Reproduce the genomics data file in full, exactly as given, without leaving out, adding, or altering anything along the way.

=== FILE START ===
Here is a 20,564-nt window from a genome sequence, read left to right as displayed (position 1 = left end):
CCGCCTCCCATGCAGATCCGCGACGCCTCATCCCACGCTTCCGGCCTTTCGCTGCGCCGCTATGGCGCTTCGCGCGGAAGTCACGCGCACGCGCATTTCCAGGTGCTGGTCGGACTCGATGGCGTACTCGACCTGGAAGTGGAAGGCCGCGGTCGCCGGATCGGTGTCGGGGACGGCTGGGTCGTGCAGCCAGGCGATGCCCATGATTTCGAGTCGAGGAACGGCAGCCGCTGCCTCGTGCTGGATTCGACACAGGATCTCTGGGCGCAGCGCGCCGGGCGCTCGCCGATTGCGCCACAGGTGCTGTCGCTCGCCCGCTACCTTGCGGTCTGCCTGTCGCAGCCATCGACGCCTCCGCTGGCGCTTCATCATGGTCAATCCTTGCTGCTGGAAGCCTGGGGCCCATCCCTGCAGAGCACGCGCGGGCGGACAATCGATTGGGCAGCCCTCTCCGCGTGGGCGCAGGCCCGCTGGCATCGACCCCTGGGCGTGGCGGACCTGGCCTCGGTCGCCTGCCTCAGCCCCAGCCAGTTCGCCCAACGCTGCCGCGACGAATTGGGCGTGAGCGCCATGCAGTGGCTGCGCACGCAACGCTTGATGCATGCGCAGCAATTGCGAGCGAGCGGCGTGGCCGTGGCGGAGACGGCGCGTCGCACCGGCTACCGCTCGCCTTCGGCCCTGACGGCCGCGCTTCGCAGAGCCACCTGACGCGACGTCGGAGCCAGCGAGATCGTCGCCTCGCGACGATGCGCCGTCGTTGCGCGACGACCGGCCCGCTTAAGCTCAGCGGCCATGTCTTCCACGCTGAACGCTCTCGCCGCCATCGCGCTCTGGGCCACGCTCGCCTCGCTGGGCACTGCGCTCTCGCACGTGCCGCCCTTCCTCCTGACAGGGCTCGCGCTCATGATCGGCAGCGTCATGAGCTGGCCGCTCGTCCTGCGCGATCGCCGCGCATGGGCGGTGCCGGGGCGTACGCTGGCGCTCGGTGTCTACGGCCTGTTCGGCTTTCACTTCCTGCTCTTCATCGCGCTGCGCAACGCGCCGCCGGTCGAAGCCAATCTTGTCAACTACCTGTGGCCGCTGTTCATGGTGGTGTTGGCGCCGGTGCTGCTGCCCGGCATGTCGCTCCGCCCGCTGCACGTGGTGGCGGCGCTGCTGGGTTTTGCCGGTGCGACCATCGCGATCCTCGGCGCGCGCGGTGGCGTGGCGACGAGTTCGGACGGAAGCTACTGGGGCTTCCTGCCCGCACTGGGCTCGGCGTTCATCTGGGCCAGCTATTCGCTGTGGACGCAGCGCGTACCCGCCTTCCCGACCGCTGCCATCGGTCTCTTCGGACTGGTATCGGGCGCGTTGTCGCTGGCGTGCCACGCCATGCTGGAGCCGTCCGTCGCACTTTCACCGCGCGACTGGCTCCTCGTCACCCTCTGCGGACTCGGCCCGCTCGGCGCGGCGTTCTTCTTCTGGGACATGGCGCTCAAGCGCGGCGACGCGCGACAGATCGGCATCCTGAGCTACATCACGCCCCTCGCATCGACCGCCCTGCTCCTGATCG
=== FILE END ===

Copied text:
Here is a 20,564-nt window from a genome sequence, read left to right as displayed (position 1 = left end):
CCGCCTCCCATGCAGATCCGCGACGCCTCATCCCACGCTTCCGGCCTTTCGCTGCGCCGCTATGGCGCTTCGCGCGGAAGTCACGCGCACGCGCATTTCCAGGTGCTGGTCGGACTCGATGGCGTACTCGACCTGGAAGTGGAAGGCCGCGGTCGCCGGATCGGTGTCGGGGACGGCTGGGTCGTGCAGCCAGGCGATGCCCATGATTTCGAGTCGAGGAACGGCAGCCGCTGCCTCGTGCTGGATTCGACACAGGATCTCTGGGCGCAGCGCGCCGGGCGCTCGCCGATTGCGCCACAGGTGCTGTCGCTCGCCCGCTACCTTGCGGTCTGCCTGTCGCAGCCATCGACGCCTCCGCTGGCGCTTCATCATGGTCAATCCTTGCTGCTGGAAGCCTGGGGCCCATCCCTGCAGAGCACGCGCGGGCGGACAATCGATTGGGCAGCCCTCTCCGCGTGGGCGCAGGCCCGCTGGCATCGACCCCTGGGCGTGGCGGACCTGGCCTCGGTCGCCTGCCTCAGCCCCAGCCAGTTCGCCCAACGCTGCCGCGACGAATTGGGCGTGAGCGCCATGCAGTGGCTGCGCACGCAACGCTTGATGCATGCGCAGCAATTGCGAGCGAGCGGCGTGGCCGTGGCGGAGACGGCGCGTCGCACCGGCTACCGCTCGCCTTCGGCCCTGACGGCCGCGCTTCGCAGAGCCACCTGACGCGACGTCGGAGCCAGCGAGATCGTCGCCTCGCGACGATGCGCCGTCGTTGCGCGACGACCGGCCCGCTTAAGCTCAGCGGCCATGTCTTCCACGCTGAACGCTCTCGCCGCCATCGCGCTCTGGGCCACGCTCGCCTCGCTGGGCACTGCGCTCTCGCACGTGCCGCCCTTCCTCCTGACAGGGCTCGCGCTCATGATCGGCAGCGTCATGAGCTGGCCGCTCGTCCTGCGCGATCGCCGCGCATGGGCGGTGCCGGGGCGTACGCTGGCGCTCGGTGTCTACGGCCTGTTCGGCTTTCACTTCCTGCTCTTCATCGCGCTGCGCAACGCGCCGCCGGTCGAAGCCAATCTTGTCAACTACCTGTGGCCGCTGTTCATGGTGGTGTTGGCGCCGGTGCTGCTGCCCGGCATGTCGCTCCGCCCGCTGCACGTGGTGGCGGCGCTGCTGGGTTTTGCCGGTGCGACCATCGCGATCCTCGGCGCGCGCGGTGGCGTGGCGACGAGTTCGGACGGAAGCTACTGGGGCTTCCTGCCCGCACTGGGCTCGGCGTTCATCTGGGCCAGCTATTCGCTGTGGACGCAGCGCGTACCCGCCTTCCCGACCGCTGCCATCGGTCTCTTCGGACTGGTATCGGGCGCGTTGTCGCTGGCGTGCCACGCCATGCTGGAGCCGTCCGTCGCACTTTCACCGCGCGACTGGCTCCTCGTCACCCTCTGCGGACTCGGCCCGCTCGGCGCGGCGTTCTTCTTCTGGGACATGGCGCTCAAGCGCGGCGACGCGCGACAGATCGGCATCCTGAGCTACATCACGCCCCTCGCATCGACCGCCCTGCTCCTGATCG